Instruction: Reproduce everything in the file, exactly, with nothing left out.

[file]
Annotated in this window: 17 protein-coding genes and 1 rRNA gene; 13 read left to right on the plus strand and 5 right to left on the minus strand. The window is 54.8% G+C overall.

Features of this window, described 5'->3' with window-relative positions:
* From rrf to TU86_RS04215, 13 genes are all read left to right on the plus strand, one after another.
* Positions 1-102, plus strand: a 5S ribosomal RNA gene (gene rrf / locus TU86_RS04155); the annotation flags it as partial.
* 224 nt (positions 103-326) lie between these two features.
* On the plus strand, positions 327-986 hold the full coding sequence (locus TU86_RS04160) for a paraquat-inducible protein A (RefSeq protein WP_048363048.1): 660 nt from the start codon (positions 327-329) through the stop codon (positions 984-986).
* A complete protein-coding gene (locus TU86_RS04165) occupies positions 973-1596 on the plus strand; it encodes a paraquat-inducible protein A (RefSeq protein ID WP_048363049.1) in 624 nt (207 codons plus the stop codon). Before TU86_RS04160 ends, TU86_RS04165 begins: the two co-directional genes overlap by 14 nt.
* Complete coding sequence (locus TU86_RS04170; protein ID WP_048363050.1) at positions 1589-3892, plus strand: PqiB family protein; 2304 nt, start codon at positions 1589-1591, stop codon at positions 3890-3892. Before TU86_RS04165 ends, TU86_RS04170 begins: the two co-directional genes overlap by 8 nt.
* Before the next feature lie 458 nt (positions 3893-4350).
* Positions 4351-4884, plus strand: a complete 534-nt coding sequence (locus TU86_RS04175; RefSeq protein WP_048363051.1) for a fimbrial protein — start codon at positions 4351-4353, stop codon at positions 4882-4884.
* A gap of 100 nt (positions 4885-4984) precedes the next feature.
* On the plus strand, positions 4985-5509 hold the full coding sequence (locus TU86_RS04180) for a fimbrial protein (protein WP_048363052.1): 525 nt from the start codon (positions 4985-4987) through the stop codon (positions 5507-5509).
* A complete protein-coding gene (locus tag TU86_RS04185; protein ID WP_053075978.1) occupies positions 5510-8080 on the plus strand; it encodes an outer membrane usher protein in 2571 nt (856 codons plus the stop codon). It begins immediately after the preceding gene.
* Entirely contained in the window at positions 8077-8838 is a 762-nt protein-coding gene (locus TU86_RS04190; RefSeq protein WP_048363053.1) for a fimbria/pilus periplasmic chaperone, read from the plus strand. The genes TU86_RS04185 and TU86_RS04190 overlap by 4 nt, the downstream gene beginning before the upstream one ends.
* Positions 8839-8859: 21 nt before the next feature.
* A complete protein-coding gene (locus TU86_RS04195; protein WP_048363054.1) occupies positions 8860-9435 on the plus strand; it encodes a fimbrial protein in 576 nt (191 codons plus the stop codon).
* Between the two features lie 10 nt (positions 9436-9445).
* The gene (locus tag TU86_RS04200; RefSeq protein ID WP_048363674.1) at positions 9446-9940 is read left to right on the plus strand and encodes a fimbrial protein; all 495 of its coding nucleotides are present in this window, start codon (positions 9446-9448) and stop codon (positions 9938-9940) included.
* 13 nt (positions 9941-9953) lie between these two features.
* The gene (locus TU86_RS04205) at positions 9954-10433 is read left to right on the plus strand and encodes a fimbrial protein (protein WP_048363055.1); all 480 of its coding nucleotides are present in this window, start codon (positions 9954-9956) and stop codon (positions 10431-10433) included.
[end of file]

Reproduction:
Annotated in this window: 17 protein-coding genes and 1 rRNA gene; 13 read left to right on the plus strand and 5 right to left on the minus strand. The window is 54.8% G+C overall.

Features of this window, described 5'->3' with window-relative positions:
* From rrf to TU86_RS04215, 13 genes are all read left to right on the plus strand, one after another.
* Positions 1-102, plus strand: a 5S ribosomal RNA gene (gene rrf / locus TU86_RS04155); the annotation flags it as partial.
* 224 nt (positions 103-326) lie between these two features.
* On the plus strand, positions 327-986 hold the full coding sequence (locus TU86_RS04160) for a paraquat-inducible protein A (RefSeq protein WP_048363048.1): 660 nt from the start codon (positions 327-329) through the stop codon (positions 984-986).
* A complete protein-coding gene (locus TU86_RS04165) occupies positions 973-1596 on the plus strand; it encodes a paraquat-inducible protein A (RefSeq protein ID WP_048363049.1) in 624 nt (207 codons plus the stop codon). Before TU86_RS04160 ends, TU86_RS04165 begins: the two co-directional genes overlap by 14 nt.
* Complete coding sequence (locus TU86_RS04170; protein ID WP_048363050.1) at positions 1589-3892, plus strand: PqiB family protein; 2304 nt, start codon at positions 1589-1591, stop codon at positions 3890-3892. Before TU86_RS04165 ends, TU86_RS04170 begins: the two co-directional genes overlap by 8 nt.
* Before the next feature lie 458 nt (positions 3893-4350).
* Positions 4351-4884, plus strand: a complete 534-nt coding sequence (locus TU86_RS04175; RefSeq protein WP_048363051.1) for a fimbrial protein — start codon at positions 4351-4353, stop codon at positions 4882-4884.
* A gap of 100 nt (positions 4885-4984) precedes the next feature.
* On the plus strand, positions 4985-5509 hold the full coding sequence (locus TU86_RS04180) for a fimbrial protein (protein WP_048363052.1): 525 nt from the start codon (positions 4985-4987) through the stop codon (positions 5507-5509).
* A complete protein-coding gene (locus tag TU86_RS04185; protein ID WP_053075978.1) occupies positions 5510-8080 on the plus strand; it encodes an outer membrane usher protein in 2571 nt (856 codons plus the stop codon). It begins immediately after the preceding gene.
* Entirely contained in the window at positions 8077-8838 is a 762-nt protein-coding gene (locus TU86_RS04190; RefSeq protein WP_048363053.1) for a fimbria/pilus periplasmic chaperone, read from the plus strand. The genes TU86_RS04185 and TU86_RS04190 overlap by 4 nt, the downstream gene beginning before the upstream one ends.
* Positions 8839-8859: 21 nt before the next feature.
* A complete protein-coding gene (locus TU86_RS04195; protein WP_048363054.1) occupies positions 8860-9435 on the plus strand; it encodes a fimbrial protein in 576 nt (191 codons plus the stop codon).
* Between the two features lie 10 nt (positions 9436-9445).
* The gene (locus tag TU86_RS04200; RefSeq protein ID WP_048363674.1) at positions 9446-9940 is read left to right on the plus strand and encodes a fimbrial protein; all 495 of its coding nucleotides are present in this window, start codon (positions 9446-9448) and stop codon (positions 9938-9940) included.
* 13 nt (positions 9941-9953) lie between these two features.
* The gene (locus TU86_RS04205) at positions 9954-10433 is read left to right on the plus strand and encodes a fimbrial protein (protein WP_048363055.1); all 480 of its coding nucleotides are present in this window, start codon (positions 9954-9956) and stop codon (positions 10431-10433) included.